Should the routes crash when more than 4M routes is being sent to FIB, considering no policies have been defined to limit the routes FIB can hold?
If your concern is related to hardware limitation, then the first 4 million
FIB entries will be installed and anything after that will not. You
should also be receiving quite a lot of alarms indicating you are
Yes, directly connected interface have a higher priority than a static route. Have a look at this table:
You can use the command show ip route and you will see, that the static route is not in the routing table because a directly connected entry is taking its place for this subnet.
Usually static routes are in place as a 'backup' path. Once the interface ...
Putting aside the impossibility of 100% security, your plan seems sound. Of course, everything depends on the policies on the firewall. To answer your specific questions, yes, the switch ports to the firewall are promiscuous, and configuring a VLAN on (most) firewalls creates a separate logical interface.
I think you are misunderstanding a fundamental concept of routing protocols. Routing protocols do not route packets. They exchange routing information (reachability) with other routers. You run a routing protocol on two or more routers so they can exchange routing information. If you only have one router, you don't need a rotuing protocol, because there ...
I want to know that it is a must for ISP routers to cache all these million IPv4 entries?
No. However, ISP's & CDN's wanting to run within a DFZ (Default Free Zone) will usually hold all of these prefixes.
Do any differences exist between tier 1 or tier 2 ISPs when answering this question?
The only difference you may see here is the source of the ...
Speaker simply means that your router "speak" in BGP so there is BGP running on your router.
SendTblVer mean that your router send BGP table version 1180898 (its starting from one and rising when changes or new paths are being added). (If you want to read more)
Best #1 means that out of your 12 possible paths the path that is number (#)1 is the best one ...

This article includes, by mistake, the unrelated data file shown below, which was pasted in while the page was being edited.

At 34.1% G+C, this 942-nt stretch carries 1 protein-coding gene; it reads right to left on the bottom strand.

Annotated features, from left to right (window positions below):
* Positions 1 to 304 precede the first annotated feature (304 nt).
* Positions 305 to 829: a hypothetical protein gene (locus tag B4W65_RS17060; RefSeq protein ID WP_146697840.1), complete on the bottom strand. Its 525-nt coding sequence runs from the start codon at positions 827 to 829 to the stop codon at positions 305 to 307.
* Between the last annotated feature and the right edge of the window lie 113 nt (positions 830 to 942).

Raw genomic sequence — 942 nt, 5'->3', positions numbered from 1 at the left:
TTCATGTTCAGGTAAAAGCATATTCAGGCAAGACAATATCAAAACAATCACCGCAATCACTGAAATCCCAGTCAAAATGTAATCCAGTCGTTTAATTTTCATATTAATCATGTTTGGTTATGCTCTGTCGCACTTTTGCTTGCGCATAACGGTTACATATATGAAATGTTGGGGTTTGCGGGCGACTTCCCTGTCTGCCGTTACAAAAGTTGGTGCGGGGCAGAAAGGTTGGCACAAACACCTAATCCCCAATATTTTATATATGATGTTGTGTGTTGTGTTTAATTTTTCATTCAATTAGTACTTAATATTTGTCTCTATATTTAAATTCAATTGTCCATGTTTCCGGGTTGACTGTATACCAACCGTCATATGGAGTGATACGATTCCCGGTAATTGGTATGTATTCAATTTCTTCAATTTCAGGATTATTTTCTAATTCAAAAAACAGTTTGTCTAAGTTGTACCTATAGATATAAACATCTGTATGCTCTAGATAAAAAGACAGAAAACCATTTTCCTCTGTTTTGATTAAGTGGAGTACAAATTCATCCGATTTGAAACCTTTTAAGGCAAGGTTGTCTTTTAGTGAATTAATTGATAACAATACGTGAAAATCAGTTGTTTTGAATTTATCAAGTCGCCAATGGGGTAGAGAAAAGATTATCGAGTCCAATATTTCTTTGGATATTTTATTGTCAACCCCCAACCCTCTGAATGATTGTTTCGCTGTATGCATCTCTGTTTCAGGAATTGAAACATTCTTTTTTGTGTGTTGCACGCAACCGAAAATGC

The directly connected network (administrative distance of 0) should take precedence over the static route (administrative distance of 1), unless the static route is set to be followed through policy based routing.
Your question is indeed vague and since it will generate mostly opinions, is also probably off topic.
I did want to address one point. The "Traveling Salesman Problem" isn't really applicable to data center topologies, whether it's just a handful of racks or a Facebook-sized organization. Data doesn't need to pass through every node. It only has to get ...
It it not a big or complicated concepts. Those are just marketing term but feature set can be different. Generally Core mean if your entire network connected to central switch or router it will be core switch or router. If you use same modal device in branch office it will be branch office router. WAN also same but enterprise level devices mean it can handle ...
I want to segregate flows at a router. I can do this by using the destination IP on the header.
Forwarding by destination IP is what routing is about.
I also want to make sure that my router does not forward any other packet for the time being I am sure the transmission was successful(I know the average time it takes to the destination).
A router doesn'...
Configuring a single router with OSPF does nothing but waste CPU cycles on a router. Routing protocols do not route, they exchange routing information with other routers running the same routing protocol.
Also, if all you have is a single network, then routing is completely unnecessary because routers route packets between networks, not from a network back ...
In common case balancing of two ISP is possible, but there many depends on...
One TCP (and in most cases other protocols) connection absolutely impossible to balance
Because of IP security on some sites one client must not change IP (at least on the go), so for flawless Internet you must lock HTTP of one client to one ISP.
Is possible to overcome this ...
Your configuration doesn’t add any community, you have to use a route-map to do this. For exemple:
neighbor GRIF-iBGP-IPv4 route-map SET-iBGP-COMM out
route-map SET-iBGP-COMM permit 10
set community 64496:2150 additive
This is a peer-group but it’s easily adaptable to a single neighbor.